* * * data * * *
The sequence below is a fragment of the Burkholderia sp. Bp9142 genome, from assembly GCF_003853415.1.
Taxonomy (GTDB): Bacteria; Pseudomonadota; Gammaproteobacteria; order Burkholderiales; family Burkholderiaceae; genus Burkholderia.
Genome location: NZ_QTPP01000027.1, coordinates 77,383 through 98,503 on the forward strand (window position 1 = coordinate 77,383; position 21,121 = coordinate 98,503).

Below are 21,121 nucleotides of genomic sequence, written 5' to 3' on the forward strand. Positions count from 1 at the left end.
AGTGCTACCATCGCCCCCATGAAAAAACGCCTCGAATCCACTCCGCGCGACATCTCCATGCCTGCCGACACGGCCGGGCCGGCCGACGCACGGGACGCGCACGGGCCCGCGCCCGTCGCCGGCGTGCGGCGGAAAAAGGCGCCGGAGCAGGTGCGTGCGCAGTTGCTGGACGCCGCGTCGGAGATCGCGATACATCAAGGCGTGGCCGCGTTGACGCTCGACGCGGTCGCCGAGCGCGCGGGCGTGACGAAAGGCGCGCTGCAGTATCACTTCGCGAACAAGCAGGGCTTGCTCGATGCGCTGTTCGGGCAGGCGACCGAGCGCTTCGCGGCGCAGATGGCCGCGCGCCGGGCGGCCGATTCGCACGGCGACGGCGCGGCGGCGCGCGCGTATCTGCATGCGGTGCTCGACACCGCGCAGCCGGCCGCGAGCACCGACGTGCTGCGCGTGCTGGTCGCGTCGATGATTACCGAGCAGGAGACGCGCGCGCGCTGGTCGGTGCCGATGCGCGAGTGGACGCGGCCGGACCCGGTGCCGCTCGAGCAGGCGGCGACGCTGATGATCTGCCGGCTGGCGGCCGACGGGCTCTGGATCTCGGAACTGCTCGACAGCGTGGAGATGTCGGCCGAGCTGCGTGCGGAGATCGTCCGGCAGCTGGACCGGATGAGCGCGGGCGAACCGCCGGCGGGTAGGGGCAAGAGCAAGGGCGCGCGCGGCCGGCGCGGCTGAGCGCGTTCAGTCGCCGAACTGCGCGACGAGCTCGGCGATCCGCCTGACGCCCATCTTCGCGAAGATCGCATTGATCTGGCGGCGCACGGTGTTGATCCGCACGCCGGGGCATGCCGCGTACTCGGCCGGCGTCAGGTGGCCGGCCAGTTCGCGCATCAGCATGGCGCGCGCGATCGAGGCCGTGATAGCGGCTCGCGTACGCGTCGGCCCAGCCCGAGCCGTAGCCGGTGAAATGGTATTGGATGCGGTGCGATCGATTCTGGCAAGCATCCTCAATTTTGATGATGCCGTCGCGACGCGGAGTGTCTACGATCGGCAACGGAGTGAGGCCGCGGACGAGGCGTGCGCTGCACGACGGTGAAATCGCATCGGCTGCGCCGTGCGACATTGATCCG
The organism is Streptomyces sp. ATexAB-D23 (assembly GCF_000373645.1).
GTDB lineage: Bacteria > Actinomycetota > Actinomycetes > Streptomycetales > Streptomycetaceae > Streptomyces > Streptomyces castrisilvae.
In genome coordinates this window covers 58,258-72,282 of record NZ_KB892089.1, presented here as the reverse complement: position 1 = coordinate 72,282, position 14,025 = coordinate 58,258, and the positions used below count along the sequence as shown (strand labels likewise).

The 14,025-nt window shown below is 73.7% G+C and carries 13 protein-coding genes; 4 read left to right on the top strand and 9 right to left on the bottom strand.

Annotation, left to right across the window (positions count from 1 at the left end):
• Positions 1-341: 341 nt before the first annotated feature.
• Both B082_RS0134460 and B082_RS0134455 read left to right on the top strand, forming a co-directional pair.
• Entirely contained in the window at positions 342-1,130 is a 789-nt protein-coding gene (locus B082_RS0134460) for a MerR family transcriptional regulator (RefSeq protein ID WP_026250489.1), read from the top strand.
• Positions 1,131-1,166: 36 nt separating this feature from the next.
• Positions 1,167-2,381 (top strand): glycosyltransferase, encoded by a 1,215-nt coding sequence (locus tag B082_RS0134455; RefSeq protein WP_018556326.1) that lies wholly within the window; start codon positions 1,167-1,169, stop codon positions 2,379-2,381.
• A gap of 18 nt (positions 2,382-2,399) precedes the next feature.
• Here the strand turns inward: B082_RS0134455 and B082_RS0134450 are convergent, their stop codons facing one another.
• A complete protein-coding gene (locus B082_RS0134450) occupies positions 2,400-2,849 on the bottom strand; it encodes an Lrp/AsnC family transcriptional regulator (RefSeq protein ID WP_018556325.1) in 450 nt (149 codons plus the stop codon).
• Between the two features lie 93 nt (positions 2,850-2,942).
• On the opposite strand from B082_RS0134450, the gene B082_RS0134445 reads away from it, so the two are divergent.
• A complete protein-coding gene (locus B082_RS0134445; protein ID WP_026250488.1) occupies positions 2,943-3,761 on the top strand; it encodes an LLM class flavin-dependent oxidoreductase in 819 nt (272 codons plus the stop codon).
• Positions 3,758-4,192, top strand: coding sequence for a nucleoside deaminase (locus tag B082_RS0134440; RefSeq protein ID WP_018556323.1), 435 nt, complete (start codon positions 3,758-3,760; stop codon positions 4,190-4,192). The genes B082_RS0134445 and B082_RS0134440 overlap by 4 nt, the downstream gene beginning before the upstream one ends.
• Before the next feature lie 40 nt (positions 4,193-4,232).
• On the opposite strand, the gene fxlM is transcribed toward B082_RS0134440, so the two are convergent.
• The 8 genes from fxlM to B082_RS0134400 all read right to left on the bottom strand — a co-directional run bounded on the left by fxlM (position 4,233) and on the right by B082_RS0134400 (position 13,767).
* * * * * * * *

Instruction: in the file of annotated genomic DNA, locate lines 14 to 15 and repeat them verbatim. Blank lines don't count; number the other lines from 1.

• Positions 1,131-1,166: 36 nt separating this feature from the next.
• Positions 1,167-2,381 (top strand): glycosyltransferase, encoded by a 1,215-nt coding sequence (locus tag B082_RS0134455; RefSeq protein WP_018556326.1) that lies wholly within the window; start codon positions 1,167-1,169, stop codon positions 2,379-2,381.